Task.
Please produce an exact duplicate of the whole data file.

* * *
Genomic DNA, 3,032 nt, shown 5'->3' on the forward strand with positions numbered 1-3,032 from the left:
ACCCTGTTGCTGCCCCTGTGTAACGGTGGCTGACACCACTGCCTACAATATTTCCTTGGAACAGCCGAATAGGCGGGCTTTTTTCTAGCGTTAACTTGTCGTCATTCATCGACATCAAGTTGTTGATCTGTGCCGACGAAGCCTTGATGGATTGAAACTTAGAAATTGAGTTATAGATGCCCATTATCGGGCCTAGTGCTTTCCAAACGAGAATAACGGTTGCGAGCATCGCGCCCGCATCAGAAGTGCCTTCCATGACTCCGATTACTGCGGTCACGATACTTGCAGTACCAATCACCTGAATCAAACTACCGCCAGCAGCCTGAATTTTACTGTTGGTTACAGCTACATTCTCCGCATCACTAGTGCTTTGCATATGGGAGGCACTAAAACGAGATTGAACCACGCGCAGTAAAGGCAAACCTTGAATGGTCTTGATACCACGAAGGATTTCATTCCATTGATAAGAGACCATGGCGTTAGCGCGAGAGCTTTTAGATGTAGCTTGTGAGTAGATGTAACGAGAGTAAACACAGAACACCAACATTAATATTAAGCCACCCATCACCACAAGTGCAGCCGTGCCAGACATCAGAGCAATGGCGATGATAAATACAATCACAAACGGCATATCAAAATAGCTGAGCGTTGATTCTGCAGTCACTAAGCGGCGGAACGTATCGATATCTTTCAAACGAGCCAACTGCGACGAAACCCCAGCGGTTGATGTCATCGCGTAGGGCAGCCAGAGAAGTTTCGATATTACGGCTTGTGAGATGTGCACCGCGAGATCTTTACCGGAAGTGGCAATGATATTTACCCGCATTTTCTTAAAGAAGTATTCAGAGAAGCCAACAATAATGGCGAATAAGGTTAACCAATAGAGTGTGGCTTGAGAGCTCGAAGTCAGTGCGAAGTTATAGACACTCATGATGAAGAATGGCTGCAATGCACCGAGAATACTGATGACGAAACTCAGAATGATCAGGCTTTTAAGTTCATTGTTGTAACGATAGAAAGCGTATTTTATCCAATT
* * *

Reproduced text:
Genomic DNA, 3,032 nt, shown 5'->3' on the forward strand with positions numbered 1-3,032 from the left:
ACCCTGTTGCTGCCCCTGTGTAACGGTGGCTGACACCACTGCCTACAATATTTCCTTGGAACAGCCGAATAGGCGGGCTTTTTTCTAGCGTTAACTTGTCGTCATTCATCGACATCAAGTTGTTGATCTGTGCCGACGAAGCCTTGATGGATTGAAACTTAGAAATTGAGTTATAGATGCCCATTATCGGGCCTAGTGCTTTCCAAACGAGAATAACGGTTGCGAGCATCGCGCCCGCATCAGAAGTGCCTTCCATGACTCCGATTACTGCGGTCACGATACTTGCAGTACCAATCACCTGAATCAAACTACCGCCAGCAGCCTGAATTTTACTGTTGGTTACAGCTACATTCTCCGCATCACTAGTGCTTTGCATATGGGAGGCACTAAAACGAGATTGAACCACGCGCAGTAAAGGCAAACCTTGAATGGTCTTGATACCACGAAGGATTTCATTCCATTGATAAGAGACCATGGCGTTAGCGCGAGAGCTTTTAGATGTAGCTTGTGAGTAGATGTAACGAGAGTAAACACAGAACACCAACATTAATATTAAGCCACCCATCACCACAAGTGCAGCCGTGCCAGACATCAGAGCAATGGCGATGATAAATACAATCACAAACGGCATATCAAAATAGCTGAGCGTTGATTCTGCAGTCACTAAGCGGCGGAACGTATCGATATCTTTCAAACGAGCCAACTGCGACGAAACCCCAGCGGTTGATGTCATCGCGTAGGGCAGCCAGAGAAGTTTCGATATTACGGCTTGTGAGATGTGCACCGCGAGATCTTTACCGGAAGTGGCAATGATATTTACCCGCATTTTCTTAAAGAAGTATTCAGAGAAGCCAACAATAATGGCGAATAAGGTTAACCAATAGAGTGTGGCTTGAGAGCTCGAAGTCAGTGCGAAGTTATAGACACTCATGATGAAGAATGGCTGCAATGCACCGAGAATACTGATGACGAAACTCAGAATGATCAGGCTTTTAAGTTCATTGTTGTAACGATAGAAAGCGTATTTTATCCAATT